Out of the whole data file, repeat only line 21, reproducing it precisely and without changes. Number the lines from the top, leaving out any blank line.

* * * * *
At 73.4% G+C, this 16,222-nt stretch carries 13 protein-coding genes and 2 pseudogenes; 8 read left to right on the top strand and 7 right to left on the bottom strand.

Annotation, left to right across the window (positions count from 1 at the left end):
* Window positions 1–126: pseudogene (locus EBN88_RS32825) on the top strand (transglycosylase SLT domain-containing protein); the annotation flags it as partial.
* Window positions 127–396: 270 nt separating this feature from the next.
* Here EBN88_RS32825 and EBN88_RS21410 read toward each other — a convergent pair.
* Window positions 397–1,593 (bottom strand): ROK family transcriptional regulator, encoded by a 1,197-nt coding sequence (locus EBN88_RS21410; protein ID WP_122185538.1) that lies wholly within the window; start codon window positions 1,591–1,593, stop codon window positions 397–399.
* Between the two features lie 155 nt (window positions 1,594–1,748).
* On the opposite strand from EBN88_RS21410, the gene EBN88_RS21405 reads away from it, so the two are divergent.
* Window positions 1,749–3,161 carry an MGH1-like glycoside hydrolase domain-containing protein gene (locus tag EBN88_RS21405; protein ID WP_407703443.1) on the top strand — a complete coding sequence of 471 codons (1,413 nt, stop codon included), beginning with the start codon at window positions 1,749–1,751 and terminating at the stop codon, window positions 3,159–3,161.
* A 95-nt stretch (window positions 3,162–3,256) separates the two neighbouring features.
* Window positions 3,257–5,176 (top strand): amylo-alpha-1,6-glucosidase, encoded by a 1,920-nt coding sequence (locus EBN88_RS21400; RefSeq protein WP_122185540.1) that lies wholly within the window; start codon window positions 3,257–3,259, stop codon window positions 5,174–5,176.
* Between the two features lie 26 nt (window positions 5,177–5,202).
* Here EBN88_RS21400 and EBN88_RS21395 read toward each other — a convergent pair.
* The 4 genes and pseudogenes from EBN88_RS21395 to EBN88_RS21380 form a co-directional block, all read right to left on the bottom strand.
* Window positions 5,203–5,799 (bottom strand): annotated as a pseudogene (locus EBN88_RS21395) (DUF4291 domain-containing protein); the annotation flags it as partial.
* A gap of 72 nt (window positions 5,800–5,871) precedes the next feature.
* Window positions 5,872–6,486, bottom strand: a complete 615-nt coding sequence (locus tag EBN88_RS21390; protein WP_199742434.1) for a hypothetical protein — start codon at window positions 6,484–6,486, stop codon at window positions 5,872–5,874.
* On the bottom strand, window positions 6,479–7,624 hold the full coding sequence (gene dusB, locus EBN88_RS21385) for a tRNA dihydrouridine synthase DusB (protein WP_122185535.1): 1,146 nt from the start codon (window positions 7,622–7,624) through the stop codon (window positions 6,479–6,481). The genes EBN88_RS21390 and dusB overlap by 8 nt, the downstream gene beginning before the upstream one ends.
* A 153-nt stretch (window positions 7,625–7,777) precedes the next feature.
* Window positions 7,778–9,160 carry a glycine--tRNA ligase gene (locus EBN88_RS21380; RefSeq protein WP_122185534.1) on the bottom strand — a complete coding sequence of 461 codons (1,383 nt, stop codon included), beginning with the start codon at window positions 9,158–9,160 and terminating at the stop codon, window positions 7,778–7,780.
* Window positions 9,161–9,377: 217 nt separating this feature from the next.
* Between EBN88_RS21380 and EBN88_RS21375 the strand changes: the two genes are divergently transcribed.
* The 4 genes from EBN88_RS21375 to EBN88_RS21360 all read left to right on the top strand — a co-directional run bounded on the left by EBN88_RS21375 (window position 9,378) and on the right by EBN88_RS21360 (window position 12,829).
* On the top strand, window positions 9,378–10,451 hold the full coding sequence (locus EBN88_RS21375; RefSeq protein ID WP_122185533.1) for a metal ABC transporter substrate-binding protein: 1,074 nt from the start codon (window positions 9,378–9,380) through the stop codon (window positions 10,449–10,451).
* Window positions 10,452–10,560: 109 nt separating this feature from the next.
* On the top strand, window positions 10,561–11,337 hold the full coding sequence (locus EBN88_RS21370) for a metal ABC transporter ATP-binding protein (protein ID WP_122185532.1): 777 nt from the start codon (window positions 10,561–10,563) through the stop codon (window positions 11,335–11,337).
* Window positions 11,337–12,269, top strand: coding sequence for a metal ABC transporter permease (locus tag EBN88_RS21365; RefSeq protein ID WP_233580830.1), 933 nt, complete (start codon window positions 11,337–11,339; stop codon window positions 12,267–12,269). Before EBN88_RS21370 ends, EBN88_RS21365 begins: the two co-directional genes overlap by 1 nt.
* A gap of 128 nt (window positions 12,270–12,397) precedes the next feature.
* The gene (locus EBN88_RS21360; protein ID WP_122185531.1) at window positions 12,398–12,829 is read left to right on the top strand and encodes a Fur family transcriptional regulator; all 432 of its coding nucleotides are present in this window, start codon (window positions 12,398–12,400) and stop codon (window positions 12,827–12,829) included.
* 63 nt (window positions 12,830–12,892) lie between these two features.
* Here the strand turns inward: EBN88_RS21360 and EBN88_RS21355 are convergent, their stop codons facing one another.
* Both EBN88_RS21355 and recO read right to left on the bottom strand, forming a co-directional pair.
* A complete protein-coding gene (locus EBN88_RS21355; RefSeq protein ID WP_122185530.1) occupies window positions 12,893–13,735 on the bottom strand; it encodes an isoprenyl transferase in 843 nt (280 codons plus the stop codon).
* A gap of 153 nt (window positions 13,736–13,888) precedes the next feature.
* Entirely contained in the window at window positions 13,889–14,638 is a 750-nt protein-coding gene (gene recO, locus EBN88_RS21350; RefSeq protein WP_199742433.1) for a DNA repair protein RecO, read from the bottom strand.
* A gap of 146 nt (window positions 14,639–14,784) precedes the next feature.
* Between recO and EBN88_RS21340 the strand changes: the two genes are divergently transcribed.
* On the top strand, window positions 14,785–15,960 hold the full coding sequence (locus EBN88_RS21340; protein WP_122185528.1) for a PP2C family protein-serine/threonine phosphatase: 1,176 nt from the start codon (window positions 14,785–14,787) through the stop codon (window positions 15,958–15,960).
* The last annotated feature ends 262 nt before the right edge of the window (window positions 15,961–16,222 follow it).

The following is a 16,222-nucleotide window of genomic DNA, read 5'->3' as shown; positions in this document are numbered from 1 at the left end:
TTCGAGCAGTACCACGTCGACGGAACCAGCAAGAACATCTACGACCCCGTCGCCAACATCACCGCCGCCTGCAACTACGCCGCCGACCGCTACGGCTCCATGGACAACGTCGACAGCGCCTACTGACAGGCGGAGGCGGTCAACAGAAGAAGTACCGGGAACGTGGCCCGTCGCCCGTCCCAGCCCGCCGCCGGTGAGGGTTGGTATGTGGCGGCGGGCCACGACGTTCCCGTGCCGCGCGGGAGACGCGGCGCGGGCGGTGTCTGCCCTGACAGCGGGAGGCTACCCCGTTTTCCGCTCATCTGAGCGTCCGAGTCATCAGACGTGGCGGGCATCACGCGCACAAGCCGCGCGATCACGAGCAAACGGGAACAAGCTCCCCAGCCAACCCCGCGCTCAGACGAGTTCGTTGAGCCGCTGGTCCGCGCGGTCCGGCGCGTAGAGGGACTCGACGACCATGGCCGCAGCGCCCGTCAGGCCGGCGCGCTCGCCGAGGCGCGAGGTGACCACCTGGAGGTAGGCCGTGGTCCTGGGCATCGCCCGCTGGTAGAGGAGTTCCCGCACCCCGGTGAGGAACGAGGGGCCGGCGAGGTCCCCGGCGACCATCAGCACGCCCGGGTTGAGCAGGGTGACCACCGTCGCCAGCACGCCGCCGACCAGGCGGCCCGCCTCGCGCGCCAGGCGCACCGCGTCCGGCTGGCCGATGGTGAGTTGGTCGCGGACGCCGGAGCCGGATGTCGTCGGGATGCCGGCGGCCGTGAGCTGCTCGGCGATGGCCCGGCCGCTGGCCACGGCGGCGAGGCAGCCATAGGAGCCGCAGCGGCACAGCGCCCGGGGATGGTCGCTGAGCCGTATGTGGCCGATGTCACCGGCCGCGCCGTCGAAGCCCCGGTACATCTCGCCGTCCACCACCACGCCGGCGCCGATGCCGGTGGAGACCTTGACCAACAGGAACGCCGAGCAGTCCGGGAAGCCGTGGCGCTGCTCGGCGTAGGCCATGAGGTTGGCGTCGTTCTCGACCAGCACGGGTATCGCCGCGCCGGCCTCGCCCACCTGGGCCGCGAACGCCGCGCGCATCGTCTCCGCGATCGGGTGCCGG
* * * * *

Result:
* Window positions 9,161–9,377: 217 nt separating this feature from the next.